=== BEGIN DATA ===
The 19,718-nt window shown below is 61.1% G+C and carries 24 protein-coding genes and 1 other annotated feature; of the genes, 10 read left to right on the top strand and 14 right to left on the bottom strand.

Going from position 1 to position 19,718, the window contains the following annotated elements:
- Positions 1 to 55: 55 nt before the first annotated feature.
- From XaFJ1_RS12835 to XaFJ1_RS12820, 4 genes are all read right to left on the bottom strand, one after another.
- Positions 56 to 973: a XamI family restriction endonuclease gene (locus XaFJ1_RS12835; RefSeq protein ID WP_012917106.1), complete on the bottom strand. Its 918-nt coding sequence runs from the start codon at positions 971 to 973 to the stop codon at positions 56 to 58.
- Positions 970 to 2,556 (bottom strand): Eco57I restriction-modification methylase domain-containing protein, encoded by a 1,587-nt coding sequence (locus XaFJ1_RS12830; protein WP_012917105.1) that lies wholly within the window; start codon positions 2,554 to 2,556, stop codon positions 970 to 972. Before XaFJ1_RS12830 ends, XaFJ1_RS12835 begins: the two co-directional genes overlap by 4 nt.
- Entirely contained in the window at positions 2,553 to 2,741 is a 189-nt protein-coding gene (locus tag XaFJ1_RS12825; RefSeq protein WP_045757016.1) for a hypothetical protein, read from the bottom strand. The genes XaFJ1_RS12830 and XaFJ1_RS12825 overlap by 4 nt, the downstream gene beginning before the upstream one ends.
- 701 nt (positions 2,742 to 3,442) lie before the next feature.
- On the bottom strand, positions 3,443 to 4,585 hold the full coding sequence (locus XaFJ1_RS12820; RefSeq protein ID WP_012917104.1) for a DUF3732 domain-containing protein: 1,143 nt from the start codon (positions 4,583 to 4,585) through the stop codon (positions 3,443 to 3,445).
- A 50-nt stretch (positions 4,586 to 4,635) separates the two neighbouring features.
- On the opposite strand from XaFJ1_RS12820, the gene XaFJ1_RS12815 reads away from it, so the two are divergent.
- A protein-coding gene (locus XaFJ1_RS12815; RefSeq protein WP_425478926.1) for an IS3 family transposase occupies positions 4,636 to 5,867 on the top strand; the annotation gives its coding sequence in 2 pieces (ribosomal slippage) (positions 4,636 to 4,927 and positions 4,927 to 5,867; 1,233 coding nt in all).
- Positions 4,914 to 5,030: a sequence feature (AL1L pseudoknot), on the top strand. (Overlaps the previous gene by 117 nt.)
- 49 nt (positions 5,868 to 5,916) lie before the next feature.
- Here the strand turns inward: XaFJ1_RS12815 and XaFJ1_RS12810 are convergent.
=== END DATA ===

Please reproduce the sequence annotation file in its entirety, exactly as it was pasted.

The 19,718-nt window shown below is 61.1% G+C and carries 24 protein-coding genes and 1 other annotated feature; of the genes, 10 read left to right on the top strand and 14 right to left on the bottom strand.

Going from position 1 to position 19,718, the window contains the following annotated elements:
- Positions 1 to 55: 55 nt before the first annotated feature.
- From XaFJ1_RS12835 to XaFJ1_RS12820, 4 genes are all read right to left on the bottom strand, one after another.
- Positions 56 to 973: a XamI family restriction endonuclease gene (locus XaFJ1_RS12835; RefSeq protein ID WP_012917106.1), complete on the bottom strand. Its 918-nt coding sequence runs from the start codon at positions 971 to 973 to the stop codon at positions 56 to 58.
- Positions 970 to 2,556 (bottom strand): Eco57I restriction-modification methylase domain-containing protein, encoded by a 1,587-nt coding sequence (locus XaFJ1_RS12830; protein WP_012917105.1) that lies wholly within the window; start codon positions 2,554 to 2,556, stop codon positions 970 to 972. Before XaFJ1_RS12830 ends, XaFJ1_RS12835 begins: the two co-directional genes overlap by 4 nt.
- Entirely contained in the window at positions 2,553 to 2,741 is a 189-nt protein-coding gene (locus tag XaFJ1_RS12825; RefSeq protein WP_045757016.1) for a hypothetical protein, read from the bottom strand. The genes XaFJ1_RS12830 and XaFJ1_RS12825 overlap by 4 nt, the downstream gene beginning before the upstream one ends.
- 701 nt (positions 2,742 to 3,442) lie before the next feature.
- On the bottom strand, positions 3,443 to 4,585 hold the full coding sequence (locus XaFJ1_RS12820; RefSeq protein ID WP_012917104.1) for a DUF3732 domain-containing protein: 1,143 nt from the start codon (positions 4,583 to 4,585) through the stop codon (positions 3,443 to 3,445).
- A 50-nt stretch (positions 4,586 to 4,635) separates the two neighbouring features.
- On the opposite strand from XaFJ1_RS12820, the gene XaFJ1_RS12815 reads away from it, so the two are divergent.
- A protein-coding gene (locus XaFJ1_RS12815; RefSeq protein WP_425478926.1) for an IS3 family transposase occupies positions 4,636 to 5,867 on the top strand; the annotation gives its coding sequence in 2 pieces (ribosomal slippage) (positions 4,636 to 4,927 and positions 4,927 to 5,867; 1,233 coding nt in all).
- Positions 4,914 to 5,030: a sequence feature (AL1L pseudoknot), on the top strand. (Overlaps the previous gene by 117 nt.)
- 49 nt (positions 5,868 to 5,916) lie before the next feature.
- Here the strand turns inward: XaFJ1_RS12815 and XaFJ1_RS12810 are convergent.